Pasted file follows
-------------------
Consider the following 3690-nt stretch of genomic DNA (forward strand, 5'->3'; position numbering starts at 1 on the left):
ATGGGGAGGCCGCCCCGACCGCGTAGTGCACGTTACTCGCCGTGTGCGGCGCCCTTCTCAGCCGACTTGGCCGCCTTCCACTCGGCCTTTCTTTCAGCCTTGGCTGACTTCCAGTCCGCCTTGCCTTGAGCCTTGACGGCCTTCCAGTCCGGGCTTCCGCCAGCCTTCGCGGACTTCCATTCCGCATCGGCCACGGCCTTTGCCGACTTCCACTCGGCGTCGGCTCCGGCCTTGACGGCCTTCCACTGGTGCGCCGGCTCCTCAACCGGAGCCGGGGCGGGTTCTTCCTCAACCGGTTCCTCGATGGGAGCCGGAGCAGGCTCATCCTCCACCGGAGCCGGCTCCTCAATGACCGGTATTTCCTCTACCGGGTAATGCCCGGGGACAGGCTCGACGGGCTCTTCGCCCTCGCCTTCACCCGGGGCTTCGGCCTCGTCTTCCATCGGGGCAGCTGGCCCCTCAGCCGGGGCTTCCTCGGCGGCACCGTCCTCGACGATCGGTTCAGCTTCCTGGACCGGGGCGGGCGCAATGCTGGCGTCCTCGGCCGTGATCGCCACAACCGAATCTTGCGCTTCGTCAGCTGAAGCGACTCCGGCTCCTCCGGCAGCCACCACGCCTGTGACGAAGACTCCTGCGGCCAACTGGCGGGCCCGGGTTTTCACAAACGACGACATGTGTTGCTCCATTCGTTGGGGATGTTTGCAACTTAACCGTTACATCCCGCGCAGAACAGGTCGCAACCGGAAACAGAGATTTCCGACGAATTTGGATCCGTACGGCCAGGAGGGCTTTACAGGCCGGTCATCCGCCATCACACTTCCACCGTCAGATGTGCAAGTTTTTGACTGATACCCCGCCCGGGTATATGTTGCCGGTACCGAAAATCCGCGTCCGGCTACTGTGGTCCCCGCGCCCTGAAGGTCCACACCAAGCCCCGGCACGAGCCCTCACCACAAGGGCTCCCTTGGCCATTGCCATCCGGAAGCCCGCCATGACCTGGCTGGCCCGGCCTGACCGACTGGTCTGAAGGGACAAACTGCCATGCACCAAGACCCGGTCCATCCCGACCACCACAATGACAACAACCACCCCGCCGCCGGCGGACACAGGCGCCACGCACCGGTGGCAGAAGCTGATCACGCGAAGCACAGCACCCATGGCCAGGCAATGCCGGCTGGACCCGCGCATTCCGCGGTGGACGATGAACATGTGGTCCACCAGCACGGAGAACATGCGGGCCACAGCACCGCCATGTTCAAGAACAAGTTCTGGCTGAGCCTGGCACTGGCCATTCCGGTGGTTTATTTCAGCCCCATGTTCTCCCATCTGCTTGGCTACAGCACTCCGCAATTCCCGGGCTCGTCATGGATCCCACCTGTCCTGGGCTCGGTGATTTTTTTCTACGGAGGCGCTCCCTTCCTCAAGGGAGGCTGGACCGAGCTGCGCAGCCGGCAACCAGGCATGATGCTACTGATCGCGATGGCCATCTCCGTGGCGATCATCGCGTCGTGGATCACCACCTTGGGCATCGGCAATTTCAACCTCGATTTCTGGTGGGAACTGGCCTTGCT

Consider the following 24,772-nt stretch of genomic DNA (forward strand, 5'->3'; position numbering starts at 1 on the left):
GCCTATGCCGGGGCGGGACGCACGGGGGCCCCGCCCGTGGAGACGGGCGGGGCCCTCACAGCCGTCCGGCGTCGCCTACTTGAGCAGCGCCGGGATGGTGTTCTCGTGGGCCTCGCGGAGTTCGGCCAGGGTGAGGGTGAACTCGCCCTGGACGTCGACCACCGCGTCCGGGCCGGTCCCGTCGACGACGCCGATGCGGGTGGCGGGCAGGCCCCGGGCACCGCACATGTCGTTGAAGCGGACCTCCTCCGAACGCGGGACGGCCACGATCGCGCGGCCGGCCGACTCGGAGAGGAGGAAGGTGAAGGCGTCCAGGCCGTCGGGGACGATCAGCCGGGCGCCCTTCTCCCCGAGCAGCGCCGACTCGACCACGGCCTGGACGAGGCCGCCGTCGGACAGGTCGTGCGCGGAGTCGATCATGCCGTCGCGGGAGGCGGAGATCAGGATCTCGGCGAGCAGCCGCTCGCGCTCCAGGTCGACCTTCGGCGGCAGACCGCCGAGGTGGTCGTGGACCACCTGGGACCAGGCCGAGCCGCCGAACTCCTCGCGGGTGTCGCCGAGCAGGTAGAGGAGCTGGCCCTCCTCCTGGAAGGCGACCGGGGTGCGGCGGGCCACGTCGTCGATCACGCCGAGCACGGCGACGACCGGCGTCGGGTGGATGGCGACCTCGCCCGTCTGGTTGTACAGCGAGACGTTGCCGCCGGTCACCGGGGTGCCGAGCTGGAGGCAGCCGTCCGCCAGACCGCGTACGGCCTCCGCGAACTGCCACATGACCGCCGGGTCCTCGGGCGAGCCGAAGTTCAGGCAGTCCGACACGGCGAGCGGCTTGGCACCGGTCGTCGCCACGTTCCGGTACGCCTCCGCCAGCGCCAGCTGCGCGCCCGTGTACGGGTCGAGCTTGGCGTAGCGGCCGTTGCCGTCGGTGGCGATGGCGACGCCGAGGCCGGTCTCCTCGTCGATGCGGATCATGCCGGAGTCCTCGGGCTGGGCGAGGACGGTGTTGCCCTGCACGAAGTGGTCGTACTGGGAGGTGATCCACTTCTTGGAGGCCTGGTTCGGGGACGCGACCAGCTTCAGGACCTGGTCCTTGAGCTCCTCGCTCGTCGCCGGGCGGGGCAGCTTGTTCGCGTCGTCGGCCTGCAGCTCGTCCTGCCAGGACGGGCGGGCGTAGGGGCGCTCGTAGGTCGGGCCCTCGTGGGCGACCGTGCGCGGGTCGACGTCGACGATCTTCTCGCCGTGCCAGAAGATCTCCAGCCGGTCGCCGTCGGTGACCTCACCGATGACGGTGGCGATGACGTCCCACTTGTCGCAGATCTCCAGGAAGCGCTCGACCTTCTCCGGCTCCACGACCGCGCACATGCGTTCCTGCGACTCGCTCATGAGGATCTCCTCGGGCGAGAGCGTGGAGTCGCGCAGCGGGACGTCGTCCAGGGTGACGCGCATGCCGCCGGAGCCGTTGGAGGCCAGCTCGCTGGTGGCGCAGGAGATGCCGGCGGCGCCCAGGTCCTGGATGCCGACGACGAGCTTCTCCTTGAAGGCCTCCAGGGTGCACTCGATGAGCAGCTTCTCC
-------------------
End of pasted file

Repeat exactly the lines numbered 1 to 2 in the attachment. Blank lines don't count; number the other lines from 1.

Consider the following 3690-nt stretch of genomic DNA (forward strand, 5'->3'; position numbering starts at 1 on the left):
ATGGGGAGGCCGCCCCGACCGCGTAGTGCACGTTACTCGCCGTGTGCGGCGCCCTTCTCAGCCGACTTGGCCGCCTTCCACTCGGCCTTTCTTTCAGCCTTGGCTGACTTCCAGTCCGCCTTGCCTTGAGCCTTGACGGCCTTCCAGTCCGGGCTTCCGCCAGCCTTCGCGGACTTCCATTCCGCATCGGCCACGGCCTTTGCCGACTTCCACTCGGCGTCGGCTCCGGCCTTGACGGCCTTCCACTGGTGCGCCGGCTCCTCAACCGGAGCCGGGGCGGGTTCTTCCTCAACCGGTTCCTCGATGGGAGCCGGAGCAGGCTCATCCTCCACCGGAGCCGGCTCCTCAATGACCGGTATTTCCTCTACCGGGTAATGCCCGGGGACAGGCTCGACGGGCTCTTCGCCCTCGCCTTCACCCGGGGCTTCGGCCTCGTCTTCCATCGGGGCAGCTGGCCCCTCAGCCGGGGCTTCCTCGGCGGCACCGTCCTCGACGATCGGTTCAGCTTCCTGGACCGGGGCGGGCGCAATGCTGGCGTCCTCGGCCGTGATCGCCACAACCGAATCTTGCGCTTCGTCAGCTGAAGCGACTCCGGCTCCTCCGGCAGCCACCACGCCTGTGACGAAGACTCCTGCGGCCAACTGGCGGGCCCGGGTTTTCACAAACGACGACATGTGTTGCTCCATTCGTTGGGGATGTTTGCAACTTAACCGTTACATCCCGCGCAGAACAGGTCGCAACCGGAAACAGAGATTTCCGACGAATTTGGATCCGTACGGCCAGGAGGGCTTTACAGGCCGGTCATCCGCCATCACACTTCCACCGTCAGATGTGCAAGTTTTTGACTGATACCCCGCCCGGGTATATGTTGCCGGTACCGAAAATCCGCGTCCGGCTACTGTGGTCCCCGCGCCCTGAAGGTCCACACCAAGCCCCGGCACGAGCCCTCACCACAAGGGCTCCCTTGGCCATTGCCATCCGGAAGCCCGCCATGACCTGGCTGGCCCGGCCTGACCGACTGGTCTGAAGGGACAAACTGCCATGCACCAAGACCCGGTCCATCCCGACCACCACAATGACAACAACCACCCCGCCGCCGGCGGACACAGGCGCCACGCACCGGTGGCAGAAGCTGATCACGCGAAGCACAGCACCCATGGCCAGGCAATGCCGGCTGGACCCGCGCATTCCGCGGTGGACGATGAACATGTGGTCCACCAGCACGGAGAACATGCGGGCCACAGCACCGCCATGTTCAAGAACAAGTTCTGGCTGAGCCTGGCACTGGCCATTCCGGTGGTTTATTTCAGCCCCATGTTCTCCCATCTGCTTGGCTACAGCACTCCGCAATTCCCGGGCTCGTCATGGATCCCACCTGTCCTGGGCTCGGTGATTTTTTTCTACGGAGGCGCTCCCTTCCTCAAGGGAGGCTGGACCGAGCTGCGCAGCCGGCAACCAGGCATGATGCTACTGATCGCGATGGCCATCTCCGTGGCGATCATCGCGTCGTGGATCACCACCTTGGGCATCGGCAATTTCAACCTCGATTTCTGGTGGGAACTGGCCTTGCT